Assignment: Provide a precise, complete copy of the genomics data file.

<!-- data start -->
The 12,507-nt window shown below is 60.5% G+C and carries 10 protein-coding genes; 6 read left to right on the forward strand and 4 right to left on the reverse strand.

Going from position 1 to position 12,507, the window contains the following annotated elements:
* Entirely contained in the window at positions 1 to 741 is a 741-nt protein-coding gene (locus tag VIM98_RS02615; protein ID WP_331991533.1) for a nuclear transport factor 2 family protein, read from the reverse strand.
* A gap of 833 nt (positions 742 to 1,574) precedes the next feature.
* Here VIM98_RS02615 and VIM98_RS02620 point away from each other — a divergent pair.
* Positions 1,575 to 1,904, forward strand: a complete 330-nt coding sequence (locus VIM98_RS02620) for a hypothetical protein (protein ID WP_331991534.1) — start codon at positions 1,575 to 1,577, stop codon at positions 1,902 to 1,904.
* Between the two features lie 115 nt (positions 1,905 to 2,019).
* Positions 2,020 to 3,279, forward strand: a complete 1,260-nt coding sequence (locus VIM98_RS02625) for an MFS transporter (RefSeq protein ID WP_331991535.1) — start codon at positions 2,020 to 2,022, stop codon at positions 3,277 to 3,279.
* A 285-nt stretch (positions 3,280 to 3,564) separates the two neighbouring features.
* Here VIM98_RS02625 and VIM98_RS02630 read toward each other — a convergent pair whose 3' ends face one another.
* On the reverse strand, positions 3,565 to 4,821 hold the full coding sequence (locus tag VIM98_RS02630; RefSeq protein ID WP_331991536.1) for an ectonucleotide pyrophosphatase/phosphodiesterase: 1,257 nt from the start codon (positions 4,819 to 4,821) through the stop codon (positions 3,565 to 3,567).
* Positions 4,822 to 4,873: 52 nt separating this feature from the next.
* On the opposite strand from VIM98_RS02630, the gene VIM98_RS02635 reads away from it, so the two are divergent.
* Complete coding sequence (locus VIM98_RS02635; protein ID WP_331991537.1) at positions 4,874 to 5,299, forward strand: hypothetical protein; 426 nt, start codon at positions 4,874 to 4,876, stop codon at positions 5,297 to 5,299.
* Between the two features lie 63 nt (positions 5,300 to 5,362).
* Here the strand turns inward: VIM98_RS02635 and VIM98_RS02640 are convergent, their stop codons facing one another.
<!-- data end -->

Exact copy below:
The 12,507-nt window shown below is 60.5% G+C and carries 10 protein-coding genes; 6 read left to right on the forward strand and 4 right to left on the reverse strand.

Going from position 1 to position 12,507, the window contains the following annotated elements:
* Entirely contained in the window at positions 1 to 741 is a 741-nt protein-coding gene (locus tag VIM98_RS02615; protein ID WP_331991533.1) for a nuclear transport factor 2 family protein, read from the reverse strand.
* A gap of 833 nt (positions 742 to 1,574) precedes the next feature.
* Here VIM98_RS02615 and VIM98_RS02620 point away from each other — a divergent pair.
* Positions 1,575 to 1,904, forward strand: a complete 330-nt coding sequence (locus VIM98_RS02620) for a hypothetical protein (protein ID WP_331991534.1) — start codon at positions 1,575 to 1,577, stop codon at positions 1,902 to 1,904.
* Between the two features lie 115 nt (positions 1,905 to 2,019).
* Positions 2,020 to 3,279, forward strand: a complete 1,260-nt coding sequence (locus VIM98_RS02625) for an MFS transporter (RefSeq protein ID WP_331991535.1) — start codon at positions 2,020 to 2,022, stop codon at positions 3,277 to 3,279.
* A 285-nt stretch (positions 3,280 to 3,564) separates the two neighbouring features.
* Here VIM98_RS02625 and VIM98_RS02630 read toward each other — a convergent pair whose 3' ends face one another.
* On the reverse strand, positions 3,565 to 4,821 hold the full coding sequence (locus tag VIM98_RS02630; RefSeq protein ID WP_331991536.1) for an ectonucleotide pyrophosphatase/phosphodiesterase: 1,257 nt from the start codon (positions 4,819 to 4,821) through the stop codon (positions 3,565 to 3,567).
* Positions 4,822 to 4,873: 52 nt separating this feature from the next.
* On the opposite strand from VIM98_RS02630, the gene VIM98_RS02635 reads away from it, so the two are divergent.
* Complete coding sequence (locus VIM98_RS02635; protein ID WP_331991537.1) at positions 4,874 to 5,299, forward strand: hypothetical protein; 426 nt, start codon at positions 4,874 to 4,876, stop codon at positions 5,297 to 5,299.
* Between the two features lie 63 nt (positions 5,300 to 5,362).
* Here the strand turns inward: VIM98_RS02635 and VIM98_RS02640 are convergent, their stop codons facing one another.